Vulnerable Dems wield the IRS as a weapon against Conservatives
Senate Democrats facing tough elections this year want the Internal Revenue Service to play a more aggressive role in regulating outside groups expected to spend millions of dollars on their races.
In the wake of the IRS targeting scandal, the Democrats are publicly prodding the agency instead of lobbying them directly. They are also careful to say the IRS should treat conservative and liberal groups equally, but they’re concerned about an impending tidal wave of attack ads funded by GOP-allied organizations. Much of the funding for those groups is secret, in contrast to the donations lawmakers collect, which must be reported publicly.
One of the most powerful groups is Americans for Prosperity, funded by the billionaire industrialists Charles and David Koch. It has already spent close to $30 million on ads attacking Democrats this election cycle.
“If they’re claiming the tax relief, the tax benefit to be a nonprofit for social relief or social justice, then that’s what they should be doing,” said Sen. Mark Begich (D), who faces a competitive race in Alaska. “If it’s to give them cover so they can do political activity, that’s abusing the tax code. And either side.”
Asked if the IRS should play a more active role policing political advocacy by groups that claim to be focused on social welfare, Sen. Jeanne Shaheen (D-N.H.) responded, “Absolutely.”
The Hill has the full article
CBO director warns growing debt could lead to fiscal crisis
Scary 1929 market chart gains traction: If market follows the same script, trouble lies directly ahead
CHAPEL HILL, N.C. (MarketWatch) — There are eerie parallels between the stock market’s recent behavior and how it behaved right before the 1929 crash.
That at least is the conclusion reached by a frightening chart that has been making the rounds on Wall Street. The chart superimposes the market’s recent performance on top of a plot of its gyrations in 1928 and 1929.
The picture isn’t pretty. And it’s not as easy as you might think to wriggle out from underneath the bearish significance of this chart.
I should know, because I quoted a number of this chart’s skeptics in a column I wrote in early December. Yet the market over the last two months has continued to more or less closely follow the 1928-29 pattern outlined in that two-months-ago chart. If this correlation continues, the market faces a particularly rough period later this month and in early March. (See chart, courtesy of Tom McClellan of the McClellan Market Report; he in turn gives credit to Tom DeMark, a noted technical analyst who is the founder and CEO of DeMark Analytics.)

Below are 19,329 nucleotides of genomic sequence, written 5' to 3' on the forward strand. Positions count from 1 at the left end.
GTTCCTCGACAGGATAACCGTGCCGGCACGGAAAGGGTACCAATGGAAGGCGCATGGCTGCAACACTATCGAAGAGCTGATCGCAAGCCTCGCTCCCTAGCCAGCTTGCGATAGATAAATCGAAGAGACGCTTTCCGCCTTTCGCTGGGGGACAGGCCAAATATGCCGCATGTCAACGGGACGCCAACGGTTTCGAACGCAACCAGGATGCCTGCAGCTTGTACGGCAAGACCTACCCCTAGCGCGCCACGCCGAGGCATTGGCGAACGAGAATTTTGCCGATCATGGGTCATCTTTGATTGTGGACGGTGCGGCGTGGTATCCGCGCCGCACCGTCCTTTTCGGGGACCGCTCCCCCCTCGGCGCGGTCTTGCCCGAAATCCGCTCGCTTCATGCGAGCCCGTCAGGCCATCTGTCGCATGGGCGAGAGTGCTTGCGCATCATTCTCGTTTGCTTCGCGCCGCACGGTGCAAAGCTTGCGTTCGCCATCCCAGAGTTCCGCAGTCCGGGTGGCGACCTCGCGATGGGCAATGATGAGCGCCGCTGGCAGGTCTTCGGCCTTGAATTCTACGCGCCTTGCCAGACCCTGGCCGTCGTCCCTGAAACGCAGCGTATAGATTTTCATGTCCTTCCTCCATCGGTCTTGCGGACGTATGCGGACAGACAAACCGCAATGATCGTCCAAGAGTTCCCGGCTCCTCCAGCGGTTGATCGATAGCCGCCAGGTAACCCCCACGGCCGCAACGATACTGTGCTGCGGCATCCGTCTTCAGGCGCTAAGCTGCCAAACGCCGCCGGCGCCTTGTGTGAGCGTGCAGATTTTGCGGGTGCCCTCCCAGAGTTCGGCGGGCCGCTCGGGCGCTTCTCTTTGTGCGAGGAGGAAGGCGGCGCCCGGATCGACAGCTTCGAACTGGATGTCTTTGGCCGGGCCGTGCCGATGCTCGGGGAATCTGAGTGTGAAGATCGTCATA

One of the biggest objections I heard two months ago was that the chart is a shameless exercise in after-the-fact retrofitting of the recent data to some past price pattern. But that objection has lost much of its force. The chart was first publicized in late November of last year, and the correlation since then certainly appears to be just as close as it was before.
To be sure, as McClellan acknowledged: “Every pattern analog I have ever studied breaks correlation eventually, and often at the point when I am most counting on it to continue working. So there is no guarantee that the market has to continue following through with every step of the 1929 pattern. But between now and May 2014, there is plenty of reason for caution.”
Tom Demark added in interview that he first drew parallels with the 1928-1929 period well before last November. “Originally, I drew it for entertainment purposes only,” he said—but no longer: “Now it’s evolved into something more serious.”
Another objection I heard two months ago was that there are entirely different scales on the left and right axes of the chart. The scale on the right, corresponding to the Dow’s DJIA -0.16% movement in 1928 and 1929, extends from below 200 to more than 400—an increase of more than 100%. The left axis, in contrast, represents a percentage increase of less than 50%.
But there’s less to this objection than you might think. You can still have a high correlation coefficient between two data series even when their gyrations are of different magnitudes.
However, what is important, McClellan said, is that the time scales of the two data series need to be the same. And, he stresses, there has been no stretching of the time dimension to make them fit.